What Is A Prefab Home? A Complete Home Buyer’s Guide

7 Min Read
Updated Feb. 16, 2024
Kitchen of a kit home
Written By Sam Hawrylack

If you’re looking for an affordable home that allows you to have the designs and even floor plans you want, consider a prefab home. These types of homes have come a long way, giving today’s home buyers many more options than before to buy a home of their dreams.

What Is A Prefabricated (Prefab) Home?

Sage green manufactured home with tan trim sitting on lot with wood chip landscaping and bench.

As you determine the type of home that’s right for you, prefabricated homes may be an option. A prefabricated, or prefab, home is built in a factory instead of on the land it will sit on. Prefab homes may be built entirely in the factory and delivered as an entire house or shipped in pieces and put together on-site.

Like stick-built homes, you can choose your home design, getting the floor plan and features you want in a new home. In addition, depending on the type of prefab housing you choose, you’ll have different options for foundation types.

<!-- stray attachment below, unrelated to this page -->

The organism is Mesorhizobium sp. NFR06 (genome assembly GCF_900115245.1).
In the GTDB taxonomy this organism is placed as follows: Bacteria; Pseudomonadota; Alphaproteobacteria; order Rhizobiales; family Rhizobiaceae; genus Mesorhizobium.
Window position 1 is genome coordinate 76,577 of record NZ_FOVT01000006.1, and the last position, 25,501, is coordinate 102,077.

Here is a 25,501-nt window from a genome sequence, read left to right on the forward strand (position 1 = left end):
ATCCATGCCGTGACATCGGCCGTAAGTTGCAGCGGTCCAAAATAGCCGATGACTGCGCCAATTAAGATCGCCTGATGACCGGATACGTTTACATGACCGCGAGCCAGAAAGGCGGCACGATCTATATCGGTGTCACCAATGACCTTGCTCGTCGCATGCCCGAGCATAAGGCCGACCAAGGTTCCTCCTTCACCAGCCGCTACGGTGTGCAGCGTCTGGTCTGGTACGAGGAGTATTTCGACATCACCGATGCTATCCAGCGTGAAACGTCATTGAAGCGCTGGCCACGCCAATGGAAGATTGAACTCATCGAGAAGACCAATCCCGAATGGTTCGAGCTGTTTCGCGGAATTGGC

See What You Qualify For

Types Of Prefab Housing

Prefab homes come in several designs and with several floor plans. The type you choose determines how the house is constructed and whether it’s transferred as a fully built home or in prefabricated parts.

  • Manufactured homes: Manufactured homes are built in sections in a factory on a chassis and then assembled on-site. HUD has strict construction and safety standards for these homes to ensure longevity and security. Typically to get mortgage home financing on manufactured homes, they must be permanently affixed to the land, built on or after June 15, 1976 and have a HUD tag. FHA loans for manufactured homes require a foundation inspection according to the standards set by the Permanent Foundations Guide for Manufactured Housing. If you’ve had a prior inspection, that can be used to qualify.